Skim milk of approximately 3% total protein was ultrafiltered to 16.2% protein and 4.1 % lactose, and then diafiltered to reduce lactose to 2.1% and 0.9%. Total protein con ten t was maintained at approximately 17%. A ponion of the skim milk was condensed in a rising film evaporator to 14.7% protein and 15.7% lactose . All concentrates were spray dried at 120 to 125 °C inlet air temperature and 75 to 80 C outlet temperature using a rotary atomizer in a pilot plant spray dryer . Moisture content of the powders were 4.7 to 6.3% and lactose content ranged from 3.1% in diafilte red m i I k powder to 51 . 4% in the condensed mi I k powder. Scanning electron microscopy showed that powder partic les with the highest lactose content had a wrinkled surface and dents. Powder particles with lower lactose, including ultrafiltered and diafiltered milk powders, possessed dents but had no wrinkles and were smooth. When the lactose content of the diafiltered skim milk containing 0.9% lactose was raised to 15.6% by addition of lactose powder and then the product was spray dried, the powder particles showed a wrinkled surface. Intermediate lactose products, such as whey protein concentrate (37.1% lactose) possessed particles with a wrinkly surface as well. The wrinkles were not as pronounced as in powders with high lactose. Permeate powder containing 82.8% lactose had smooth particles with some wrinkles. Results suggest that lactose and protein influence the surface structure of milk powder particles.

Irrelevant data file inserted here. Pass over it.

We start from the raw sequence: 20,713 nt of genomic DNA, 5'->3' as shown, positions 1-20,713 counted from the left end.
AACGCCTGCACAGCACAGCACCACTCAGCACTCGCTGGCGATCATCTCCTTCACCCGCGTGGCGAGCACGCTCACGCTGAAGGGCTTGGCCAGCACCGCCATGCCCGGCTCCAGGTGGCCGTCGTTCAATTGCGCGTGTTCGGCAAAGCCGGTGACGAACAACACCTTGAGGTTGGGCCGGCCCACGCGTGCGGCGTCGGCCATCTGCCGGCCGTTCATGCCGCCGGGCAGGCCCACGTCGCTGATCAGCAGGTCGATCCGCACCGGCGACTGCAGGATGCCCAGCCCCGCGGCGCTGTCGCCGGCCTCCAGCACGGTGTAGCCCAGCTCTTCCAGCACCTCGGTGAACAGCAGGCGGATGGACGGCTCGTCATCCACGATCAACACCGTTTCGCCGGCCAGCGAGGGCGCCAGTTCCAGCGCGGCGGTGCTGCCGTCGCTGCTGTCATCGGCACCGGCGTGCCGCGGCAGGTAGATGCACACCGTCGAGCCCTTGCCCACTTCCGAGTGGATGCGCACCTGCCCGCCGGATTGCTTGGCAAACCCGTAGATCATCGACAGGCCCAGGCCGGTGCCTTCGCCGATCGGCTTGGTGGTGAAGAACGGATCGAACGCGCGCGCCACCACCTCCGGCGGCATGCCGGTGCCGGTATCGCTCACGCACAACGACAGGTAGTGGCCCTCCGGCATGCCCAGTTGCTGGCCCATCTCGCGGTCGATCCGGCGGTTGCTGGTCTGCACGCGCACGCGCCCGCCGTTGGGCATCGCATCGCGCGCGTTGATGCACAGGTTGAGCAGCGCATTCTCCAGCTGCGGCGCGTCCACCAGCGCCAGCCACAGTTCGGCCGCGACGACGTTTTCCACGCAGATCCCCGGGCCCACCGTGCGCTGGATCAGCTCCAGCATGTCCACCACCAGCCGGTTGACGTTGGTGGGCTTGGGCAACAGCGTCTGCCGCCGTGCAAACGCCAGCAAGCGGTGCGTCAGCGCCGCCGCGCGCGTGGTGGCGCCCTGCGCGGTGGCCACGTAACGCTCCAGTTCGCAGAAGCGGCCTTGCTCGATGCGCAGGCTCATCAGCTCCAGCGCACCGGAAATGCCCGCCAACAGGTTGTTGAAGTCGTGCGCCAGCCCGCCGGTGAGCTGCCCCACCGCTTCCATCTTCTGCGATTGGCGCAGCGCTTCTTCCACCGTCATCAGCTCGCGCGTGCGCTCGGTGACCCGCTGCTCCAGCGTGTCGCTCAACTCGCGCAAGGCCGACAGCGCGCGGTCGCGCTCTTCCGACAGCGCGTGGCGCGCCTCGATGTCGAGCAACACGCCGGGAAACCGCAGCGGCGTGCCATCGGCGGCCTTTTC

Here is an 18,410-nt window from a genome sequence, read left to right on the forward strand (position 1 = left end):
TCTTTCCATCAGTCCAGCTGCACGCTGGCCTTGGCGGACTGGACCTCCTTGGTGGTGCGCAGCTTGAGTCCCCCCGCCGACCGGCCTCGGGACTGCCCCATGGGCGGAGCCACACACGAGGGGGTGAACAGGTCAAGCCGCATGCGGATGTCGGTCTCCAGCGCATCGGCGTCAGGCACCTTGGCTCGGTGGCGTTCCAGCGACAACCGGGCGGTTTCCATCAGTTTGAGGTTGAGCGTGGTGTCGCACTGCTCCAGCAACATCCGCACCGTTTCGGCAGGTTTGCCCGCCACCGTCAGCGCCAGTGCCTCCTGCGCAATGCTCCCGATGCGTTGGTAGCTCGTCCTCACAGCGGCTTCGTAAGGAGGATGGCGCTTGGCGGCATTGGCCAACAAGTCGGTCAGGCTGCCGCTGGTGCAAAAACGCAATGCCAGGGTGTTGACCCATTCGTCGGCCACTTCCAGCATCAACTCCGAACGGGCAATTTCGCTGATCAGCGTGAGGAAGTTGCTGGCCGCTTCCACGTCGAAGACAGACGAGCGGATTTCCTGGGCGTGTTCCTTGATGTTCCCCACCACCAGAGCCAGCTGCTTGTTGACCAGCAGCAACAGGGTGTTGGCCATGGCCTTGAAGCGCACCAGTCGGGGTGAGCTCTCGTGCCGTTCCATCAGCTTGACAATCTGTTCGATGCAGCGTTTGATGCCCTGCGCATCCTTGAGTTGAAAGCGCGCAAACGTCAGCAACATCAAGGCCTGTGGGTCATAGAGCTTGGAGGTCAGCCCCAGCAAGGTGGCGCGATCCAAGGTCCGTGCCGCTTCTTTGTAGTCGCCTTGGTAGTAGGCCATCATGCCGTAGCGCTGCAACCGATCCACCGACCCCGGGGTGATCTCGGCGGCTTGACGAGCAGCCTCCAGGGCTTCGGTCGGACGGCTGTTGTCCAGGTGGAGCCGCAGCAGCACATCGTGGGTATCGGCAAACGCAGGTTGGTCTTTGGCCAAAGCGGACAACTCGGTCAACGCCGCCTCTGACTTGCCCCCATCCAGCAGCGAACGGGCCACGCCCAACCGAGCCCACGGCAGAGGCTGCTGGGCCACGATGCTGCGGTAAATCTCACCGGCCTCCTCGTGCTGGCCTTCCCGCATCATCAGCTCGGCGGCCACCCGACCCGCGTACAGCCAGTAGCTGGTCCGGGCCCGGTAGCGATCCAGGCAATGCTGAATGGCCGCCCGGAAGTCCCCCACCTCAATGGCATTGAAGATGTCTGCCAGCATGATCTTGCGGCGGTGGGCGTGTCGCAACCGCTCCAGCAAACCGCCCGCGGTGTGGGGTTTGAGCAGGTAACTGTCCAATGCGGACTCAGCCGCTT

Mistry, V. V.; Hassan, H. N.; and Robison, D. J.
"Effect of Lactose and Protein on the Microstructure of Dried Milk,"
1, Article 8.
Available at: http://digitalcommons.usu.edu/foodmicrostructure/vol11/iss1/8